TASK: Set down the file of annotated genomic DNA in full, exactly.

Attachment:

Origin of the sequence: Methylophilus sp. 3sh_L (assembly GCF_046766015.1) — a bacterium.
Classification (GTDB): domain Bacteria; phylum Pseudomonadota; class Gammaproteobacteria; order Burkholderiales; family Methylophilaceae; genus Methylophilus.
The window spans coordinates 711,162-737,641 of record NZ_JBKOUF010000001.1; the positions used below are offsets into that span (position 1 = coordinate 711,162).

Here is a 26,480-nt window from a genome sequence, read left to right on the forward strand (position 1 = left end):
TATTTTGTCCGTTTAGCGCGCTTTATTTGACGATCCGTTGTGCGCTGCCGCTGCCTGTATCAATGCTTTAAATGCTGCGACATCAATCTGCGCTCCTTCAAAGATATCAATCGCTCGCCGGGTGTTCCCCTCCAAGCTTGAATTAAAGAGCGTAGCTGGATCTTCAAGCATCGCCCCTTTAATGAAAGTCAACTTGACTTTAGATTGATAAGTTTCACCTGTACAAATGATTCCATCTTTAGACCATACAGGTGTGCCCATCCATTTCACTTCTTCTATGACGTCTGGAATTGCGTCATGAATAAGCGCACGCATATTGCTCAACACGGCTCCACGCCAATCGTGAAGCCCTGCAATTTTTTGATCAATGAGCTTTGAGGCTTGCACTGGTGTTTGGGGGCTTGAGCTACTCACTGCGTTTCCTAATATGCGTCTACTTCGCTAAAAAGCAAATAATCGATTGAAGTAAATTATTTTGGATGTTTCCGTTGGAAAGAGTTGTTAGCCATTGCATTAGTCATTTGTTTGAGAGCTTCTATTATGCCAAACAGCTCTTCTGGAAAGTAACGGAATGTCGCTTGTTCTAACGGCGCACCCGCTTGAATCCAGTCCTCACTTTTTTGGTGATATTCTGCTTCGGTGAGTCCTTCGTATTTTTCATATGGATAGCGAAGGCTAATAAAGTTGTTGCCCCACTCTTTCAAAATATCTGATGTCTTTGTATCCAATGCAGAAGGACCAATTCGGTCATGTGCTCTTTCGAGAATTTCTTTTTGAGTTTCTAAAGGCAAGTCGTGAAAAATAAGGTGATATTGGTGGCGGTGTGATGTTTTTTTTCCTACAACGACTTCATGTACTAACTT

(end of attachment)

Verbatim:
Origin of the sequence: Methylophilus sp. 3sh_L (assembly GCF_046766015.1) — a bacterium.
Classification (GTDB): domain Bacteria; phylum Pseudomonadota; class Gammaproteobacteria; order Burkholderiales; family Methylophilaceae; genus Methylophilus.
The window spans coordinates 711,162-737,641 of record NZ_JBKOUF010000001.1; the positions used below are offsets into that span (position 1 = coordinate 711,162).

Here is a 26,480-nt window from a genome sequence, read left to right on the forward strand (position 1 = left end):
TATTTTGTCCGTTTAGCGCGCTTTATTTGACGATCCGTTGTGCGCTGCCGCTGCCTGTATCAATGCTTTAAATGCTGCGACATCAATCTGCGCTCCTTCAAAGATATCAATCGCTCGCCGGGTGTTCCCCTCCAAGCTTGAATTAAAGAGCGTAGCTGGATCTTCAAGCATCGCCCCTTTAATGAAAGTCAACTTGACTTTAGATTGATAAGTTTCACCTGTACAAATGATTCCATCTTTAGACCATACAGGTGTGCCCATCCATTTCACTTCTTCTATGACGTCTGGAATTGCGTCATGAATAAGCGCACGCATATTGCTCAACACGGCTCCACGCCAATCGTGAAGCCCTGCAATTTTTTGATCAATGAGCTTTGAGGCTTGCACTGGTGTTTGGGGGCTTGAGCTACTCACTGCGTTTCCTAATATGCGTCTACTTCGCTAAAAAGCAAATAATCGATTGAAGTAAATTATTTTGGATGTTTCCGTTGGAAAGAGTTGTTAGCCATTGCATTAGTCATTTGTTTGAGAGCTTCTATTATGCCAAACAGCTCTTCTGGAAAGTAACGGAATGTCGCTTGTTCTAACGGCGCACCCGCTTGAATCCAGTCCTCACTTTTTTGGTGATATTCTGCTTCGGTGAGTCCTTCGTATTTTTCATATGGATAGCGAAGGCTAATAAAGTTGTTGCCCCACTCTTTCAAAATATCTGATGTCTTTGTATCCAATGCAGAAGGACCAATTCGGTCATGTGCTCTTTCGAGAATTTCTTTTTGAGTTTCTAAAGGCAAGTCGTGAAAAATAAGGTGATATTGGTGGCGGTGTGATGTTTTTTTTCCTACAACGACTTCATGTACTAACTT